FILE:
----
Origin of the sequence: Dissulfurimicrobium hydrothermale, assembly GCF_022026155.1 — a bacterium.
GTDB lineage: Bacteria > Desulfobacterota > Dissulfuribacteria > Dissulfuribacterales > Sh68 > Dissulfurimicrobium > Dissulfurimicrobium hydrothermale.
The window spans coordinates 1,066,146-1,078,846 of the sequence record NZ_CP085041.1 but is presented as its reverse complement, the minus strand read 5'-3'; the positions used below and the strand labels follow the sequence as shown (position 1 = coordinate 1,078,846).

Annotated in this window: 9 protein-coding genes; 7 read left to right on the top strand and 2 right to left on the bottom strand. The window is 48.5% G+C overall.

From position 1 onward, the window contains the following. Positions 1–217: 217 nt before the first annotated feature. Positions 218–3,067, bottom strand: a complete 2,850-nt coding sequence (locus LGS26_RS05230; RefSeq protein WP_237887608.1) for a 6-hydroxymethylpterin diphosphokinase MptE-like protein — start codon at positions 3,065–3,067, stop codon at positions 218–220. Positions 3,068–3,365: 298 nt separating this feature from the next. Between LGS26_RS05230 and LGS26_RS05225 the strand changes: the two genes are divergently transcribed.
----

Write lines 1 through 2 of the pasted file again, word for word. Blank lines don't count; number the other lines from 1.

Origin of the sequence: Dissulfurimicrobium hydrothermale, assembly GCF_022026155.1 — a bacterium.
GTDB lineage: Bacteria > Desulfobacterota > Dissulfuribacteria > Dissulfuribacterales > Sh68 > Dissulfurimicrobium > Dissulfurimicrobium hydrothermale.